When Maurizio Sarri left Chelsea last summer, many expected his on-pitch lieutenant Jorginho to follow him. And if the Italian Brazilian had accompanied Sarri back to Serie A, there wouldn’t have been too many tears spilt at Stamford Bridge.
Yet this season Frank Lampard placed his trust in the midfield metronome and has been handsomely repaid. From being the physical embodiment of all that was wrong with ‘Sarri-ball’, Jorginho has dispelled the doubts and remoulded his game to fit Lampard’s designs. In amongst some up-and-down displays from the Blues, he has become Chelsea’s Mr. Consistent.
That Sarri’s ideals were never fully accepted in west London was well documented. Despite the ostensible successes of a Europa League title, domestic cup final and third-place league finish the Blues faithful felt his game-plan was too predictable, the style insipid and the substitutions repetitive and ineffective.
Jorginho was Sarri’s man, the pass machine who had set the tempo for his style in four years at Napoli and arrived alongside him at the Bridge. So when fans became frustrated with Sarri, castigation of his most loyal employee was a natural consequence.
The most common grievance was that the all-action N’Golo Kante was being played out of position to accommodate a man who looks like he’d be carried away by a strong gust of wind. If you had taken a poll in the middle of last season, plenty of Blues would have told you they would be happy to see the back of their No.5.
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But even through the most rancorous moments, Jorginho remained remarkably cerebral. There were never inflammatory comments in the media or on-pitch displays of petulance. In March 2019, he told ESPN Brasil that, “I am calm because fans are like that: when you don’t win, they complain. I will continue to do my job and, without doubt, I believe I can show my worth and change their minds.”
Jorginho has stayed true to his word. With the player determined to stay and win over supporters, Lampard took the bold decision to maintain him as the deepest of the midfield three with Kante ahead of him. But there have been subtle changes in what was expected of the man born in the Brazilian state of Santa Catrina.
Sarri’s insistence that every pass from midfield be a five-to-ten-yard one was lifted, players given more freedom to play an incisive ball in behind if they believed it was on. Jorginho has not fundamentally changed as a player, he is merely doing what is asked of him, just like he was under Sarri. But the effects of those new demands have been noticeable.
He is completing considerably fewer short passes, around 59 per game compared to 73 last season, but is making far more attempts at playing longer balls, up from 3.4 per 90 minutes last season to 5.9 per 90 this. He has also improved in terms of both interceptions and tackles. The cumulative effect of that is a style far more likely to enamour him to those watching from the stands.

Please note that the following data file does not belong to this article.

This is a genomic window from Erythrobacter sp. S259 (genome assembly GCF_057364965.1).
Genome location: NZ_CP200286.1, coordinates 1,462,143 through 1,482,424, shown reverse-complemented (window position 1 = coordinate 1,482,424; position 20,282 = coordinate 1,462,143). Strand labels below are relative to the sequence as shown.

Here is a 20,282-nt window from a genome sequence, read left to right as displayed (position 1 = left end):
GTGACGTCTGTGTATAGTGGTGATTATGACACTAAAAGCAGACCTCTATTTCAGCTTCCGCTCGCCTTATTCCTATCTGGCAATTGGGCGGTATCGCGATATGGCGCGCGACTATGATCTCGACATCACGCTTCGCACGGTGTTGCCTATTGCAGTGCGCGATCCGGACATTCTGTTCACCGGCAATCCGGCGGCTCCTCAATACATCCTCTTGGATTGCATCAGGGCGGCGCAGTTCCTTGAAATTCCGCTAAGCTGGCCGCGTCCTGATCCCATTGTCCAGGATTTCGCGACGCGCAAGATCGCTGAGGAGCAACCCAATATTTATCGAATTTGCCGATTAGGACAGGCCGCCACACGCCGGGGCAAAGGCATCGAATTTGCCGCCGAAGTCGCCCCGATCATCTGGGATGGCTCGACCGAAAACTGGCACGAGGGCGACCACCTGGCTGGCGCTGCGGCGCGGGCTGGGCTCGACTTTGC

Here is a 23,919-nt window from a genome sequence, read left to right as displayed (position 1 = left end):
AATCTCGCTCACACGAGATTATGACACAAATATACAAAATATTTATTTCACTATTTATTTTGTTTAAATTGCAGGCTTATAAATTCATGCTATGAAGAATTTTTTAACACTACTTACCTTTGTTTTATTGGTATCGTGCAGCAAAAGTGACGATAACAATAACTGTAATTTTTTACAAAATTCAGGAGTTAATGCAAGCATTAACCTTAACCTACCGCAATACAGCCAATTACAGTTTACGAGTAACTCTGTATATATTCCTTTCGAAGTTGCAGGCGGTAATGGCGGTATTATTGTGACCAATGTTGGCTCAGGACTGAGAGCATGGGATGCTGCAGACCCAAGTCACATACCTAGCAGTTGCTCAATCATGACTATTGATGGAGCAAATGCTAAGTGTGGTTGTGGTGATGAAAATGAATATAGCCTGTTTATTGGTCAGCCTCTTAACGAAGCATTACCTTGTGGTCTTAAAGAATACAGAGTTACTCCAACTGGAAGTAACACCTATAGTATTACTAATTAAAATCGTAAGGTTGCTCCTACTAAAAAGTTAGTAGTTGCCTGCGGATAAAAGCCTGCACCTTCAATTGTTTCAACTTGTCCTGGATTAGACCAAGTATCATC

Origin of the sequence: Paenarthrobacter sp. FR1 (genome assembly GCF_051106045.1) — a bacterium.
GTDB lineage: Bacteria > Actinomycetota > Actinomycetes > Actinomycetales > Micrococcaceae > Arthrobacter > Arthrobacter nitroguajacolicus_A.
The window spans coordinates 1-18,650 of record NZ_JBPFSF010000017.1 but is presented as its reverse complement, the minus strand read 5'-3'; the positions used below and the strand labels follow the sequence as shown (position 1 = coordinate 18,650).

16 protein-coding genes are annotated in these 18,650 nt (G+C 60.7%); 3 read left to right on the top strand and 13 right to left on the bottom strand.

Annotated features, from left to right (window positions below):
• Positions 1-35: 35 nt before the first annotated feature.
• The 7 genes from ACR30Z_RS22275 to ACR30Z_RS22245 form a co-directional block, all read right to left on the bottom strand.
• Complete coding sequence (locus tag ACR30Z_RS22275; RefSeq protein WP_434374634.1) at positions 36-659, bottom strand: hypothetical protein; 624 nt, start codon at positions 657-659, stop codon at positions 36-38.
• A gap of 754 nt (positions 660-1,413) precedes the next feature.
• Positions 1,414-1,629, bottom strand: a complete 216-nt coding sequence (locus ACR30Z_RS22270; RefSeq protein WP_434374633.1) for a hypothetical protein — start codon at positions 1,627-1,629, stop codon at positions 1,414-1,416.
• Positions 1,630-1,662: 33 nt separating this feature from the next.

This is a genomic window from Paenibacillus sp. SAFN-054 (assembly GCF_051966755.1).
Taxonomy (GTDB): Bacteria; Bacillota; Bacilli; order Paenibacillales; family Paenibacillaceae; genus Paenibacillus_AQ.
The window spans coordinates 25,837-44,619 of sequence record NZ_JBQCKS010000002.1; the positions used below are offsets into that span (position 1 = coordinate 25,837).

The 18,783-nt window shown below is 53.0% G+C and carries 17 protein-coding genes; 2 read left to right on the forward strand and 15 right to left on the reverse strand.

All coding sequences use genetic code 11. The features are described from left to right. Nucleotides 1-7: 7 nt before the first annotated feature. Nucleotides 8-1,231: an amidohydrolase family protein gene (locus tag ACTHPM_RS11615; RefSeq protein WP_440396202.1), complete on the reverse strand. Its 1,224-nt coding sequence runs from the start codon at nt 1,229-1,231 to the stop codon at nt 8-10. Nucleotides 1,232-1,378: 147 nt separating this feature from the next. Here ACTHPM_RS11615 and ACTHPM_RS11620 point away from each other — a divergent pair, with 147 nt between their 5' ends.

The change was perhaps best summed up by his sublime pass for Tammy Abraham’s goal against Watford in November. Receiving the ball just inside the Watford half, he threaded a delightful first-time through-ball that took five players out of the game and put it on a plate for the young England international.
“My characteristics are to control the game, stay in the middle and organise the team, but I can adapt as well,” Jorginho told Chelsea’s official site earlier in the season. “I have more space to create, and I’m freer so I can do many things with my creativity.”
Lampard clearly feels that the player has earned that licence to improvise, too. What makes Jorginho so special, the manager told Sky in November, is “his attitude and what he does with the group, he’s driven. That’s why I’ve made him vice-captain. He’s one of those infectious players, he cajoles players on the pitch, before the game.”
With so many youngsters in the side, having a level-headed leader, a player who puts in a remarkably consistent performances regardless of opposition or occasion, must feel like a god send for Chelsea’s midfielder-turned-manager.
That Jorginho came through that rough patch and out the other side with credit should be of little surprise, though. He has been through far tougher on his way to the top.
After a humble upbringing in Santa Catarina – where he acquired his passing ability through thousands of hours spent playing the ball backwards and forwards on the beach with his mother – he was whisked off to Italy at the age of 15 by an unscrupulous agent.
After accepting a €35,000 fee to place Jorginho at Hellas Verona, the agent abandoned him, sending him just €20 a week to get by on for two years. Thousands of miles from his family, a teenage Jorginho considered abandoning the game entirely. But he persisted and finally made his way up through the divisions and to the big time at Napoli.
After making it through that sort of challenge, a little bit of criticism from Chelsea fans was never going to put him off.
Under that fragile exterior, there is a tough, resilient man, a leader and a very positive influence to have around. It was not love at first sight, but through dogged determination and a little help from Super Frank, Jorginho has made himself indispensable to the Blues.